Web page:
The whole social media world is basically just opinion, marketing or propaganda. Each one has a place, but can't be classed as news.

The BBC and most other TV news stations are mainly infotainment outlets. The Pareto principle applies, possibly 20% fact but 80% entertainment. Sadly some people can't or won't know the difference, including the editorial teams.

I do use social media, but mainly for marketing purposes.

TURIN
29th Mar 2018, 08:22
I don't understand twitter. If I were the expert on any subject why would I want to tell the world all about it? Anybody who relies on twitter for news and info is not going to get any input from people who think as I do, only from people who think they are experts and want to show off.

Pprune is full of people telling everyone (well, anyone who cares to listen) their 'expert' opinion.

Including you and I (probably) :O

Gertrude the Wombat
29th Mar 2018, 11:28
And if the BBC could fairly be described as biased
A dead giveaway that the BBC is no longer remotely what it was is the recent invention of the "Reality Check". Reasonably well hidden on obscure corners of the web site, this occasionally does a little investigation into whether one of the big stories they've been running for days or weeks is actually true or not.

Once Upon A Time the truth or otherwise of a story would have been explored, challenged, as a routine "mainstreamed" part of putting the story out, not as something rarely done and hidden in a corner for the few nerds who actually care about truth.

cattletruck
29th Mar 2018, 11:29
#hashtag - what a weird concept (to me). As someone who worked with one of the developers of the Twitter system when it was still beta, I noticed he saw the fun in the challenge of writing short messages, but I'm sure he never would have predicted the success of the #hashtag phenomena which was only meant to be a simple kind of shortcut.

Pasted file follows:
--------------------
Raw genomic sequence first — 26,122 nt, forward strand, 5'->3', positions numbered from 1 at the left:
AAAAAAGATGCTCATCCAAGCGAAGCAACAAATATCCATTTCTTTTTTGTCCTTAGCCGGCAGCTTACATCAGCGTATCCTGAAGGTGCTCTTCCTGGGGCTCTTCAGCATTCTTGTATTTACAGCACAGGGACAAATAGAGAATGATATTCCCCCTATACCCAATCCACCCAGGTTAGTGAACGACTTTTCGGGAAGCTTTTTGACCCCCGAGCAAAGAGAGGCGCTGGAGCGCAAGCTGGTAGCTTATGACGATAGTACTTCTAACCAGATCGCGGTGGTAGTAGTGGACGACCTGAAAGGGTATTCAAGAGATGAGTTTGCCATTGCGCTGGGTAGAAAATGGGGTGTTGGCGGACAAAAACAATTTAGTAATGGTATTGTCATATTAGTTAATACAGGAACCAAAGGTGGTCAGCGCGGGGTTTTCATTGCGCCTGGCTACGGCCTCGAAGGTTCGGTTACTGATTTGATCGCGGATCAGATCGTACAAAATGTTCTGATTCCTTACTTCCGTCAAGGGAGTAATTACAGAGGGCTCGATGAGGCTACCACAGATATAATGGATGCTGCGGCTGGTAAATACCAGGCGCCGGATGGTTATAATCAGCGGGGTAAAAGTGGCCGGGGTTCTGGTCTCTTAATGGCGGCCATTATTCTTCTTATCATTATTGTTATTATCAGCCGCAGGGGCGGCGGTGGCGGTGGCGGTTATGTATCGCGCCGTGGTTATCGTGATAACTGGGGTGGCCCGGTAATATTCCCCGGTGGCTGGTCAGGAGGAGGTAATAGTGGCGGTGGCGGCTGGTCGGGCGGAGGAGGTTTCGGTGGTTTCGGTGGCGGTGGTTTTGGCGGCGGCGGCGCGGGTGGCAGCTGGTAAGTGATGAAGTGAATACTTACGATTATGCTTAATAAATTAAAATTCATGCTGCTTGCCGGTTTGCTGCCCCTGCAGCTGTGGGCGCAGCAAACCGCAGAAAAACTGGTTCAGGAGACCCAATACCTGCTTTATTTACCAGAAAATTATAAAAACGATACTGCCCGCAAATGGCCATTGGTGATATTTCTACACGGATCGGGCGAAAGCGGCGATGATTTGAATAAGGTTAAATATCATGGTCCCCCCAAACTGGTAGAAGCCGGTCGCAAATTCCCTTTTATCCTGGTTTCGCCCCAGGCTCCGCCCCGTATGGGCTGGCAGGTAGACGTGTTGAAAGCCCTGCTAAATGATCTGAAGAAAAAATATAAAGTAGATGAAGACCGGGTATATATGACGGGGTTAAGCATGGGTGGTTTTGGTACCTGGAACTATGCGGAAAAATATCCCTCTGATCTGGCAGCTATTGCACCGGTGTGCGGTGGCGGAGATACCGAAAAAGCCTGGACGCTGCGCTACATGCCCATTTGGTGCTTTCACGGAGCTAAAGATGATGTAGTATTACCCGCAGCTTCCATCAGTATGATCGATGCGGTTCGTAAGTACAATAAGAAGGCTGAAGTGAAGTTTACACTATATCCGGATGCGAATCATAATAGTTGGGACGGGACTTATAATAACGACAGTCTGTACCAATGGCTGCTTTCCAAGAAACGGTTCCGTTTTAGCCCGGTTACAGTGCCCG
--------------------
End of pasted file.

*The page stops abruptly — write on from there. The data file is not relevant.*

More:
sitigeltfel
29th Mar 2018, 13:13
Twitter is such a lovely place..

https://order-order.com/2018/03/29/kinder-gentler-politics-latest/

:rolleyes:

UniFoxOs
29th Mar 2018, 16:19
Including you and I (probably)

Well most of what I write is my opinion - opinions are like arseholes - everybody has one. But I try not to pass off my opinions as facts. Twitter is electronic gossip - just as likely to be BS as truth, IMO.

Krystal n chips
30th Mar 2018, 05:41
Twitter can be quite, well, heart rending at times.

We can only hope and pray madam doesn't suffer any long term trauma after her ordeal and may, eventually, discover that cars ending up on a railway line, rather than staying on the road, are not an everyday occurrence hence railway lines don't have passing loops every 100 yds to enable trains to simply nip round obstructions on the track and that, irrespective of how and why it did so, the car had another human being inside whose needs at the time would be considerably more pressing than her own.

Brampton railway line blocked by crashed car - BBC News (http://www.bbc.co.uk/news/uk-england-43590138)

Fark'n'ell
30th Mar 2018, 06:39
Passengers struck on trains or platforms have tweeted that their trains have been delayed and they have been unable to get information.

Passengers on strike?Unbelievable

funfly
30th Mar 2018, 08:49
The funny fact is that in our own social media, pPrune, where many of us look a couple of times a day, I would suggest that the majority of us are critical of twitter people. That makes us a bit hypocritical really.

VP959
30th Mar 2018, 08:55
The funny fact is that in our own social media, pPrune, where many of us look a couple of times a day, I would suggest that the majority of us are critical of twitter people. That makes us a bit hypocritical really.

It does, but this is a much smaller community, and I doubt many journos take any note of JB, they are probably all focussed on R&N :suspect:

funfly
30th Mar 2018, 13:49
And, let's face it, we are a far more sophisticated bunch of people anyway!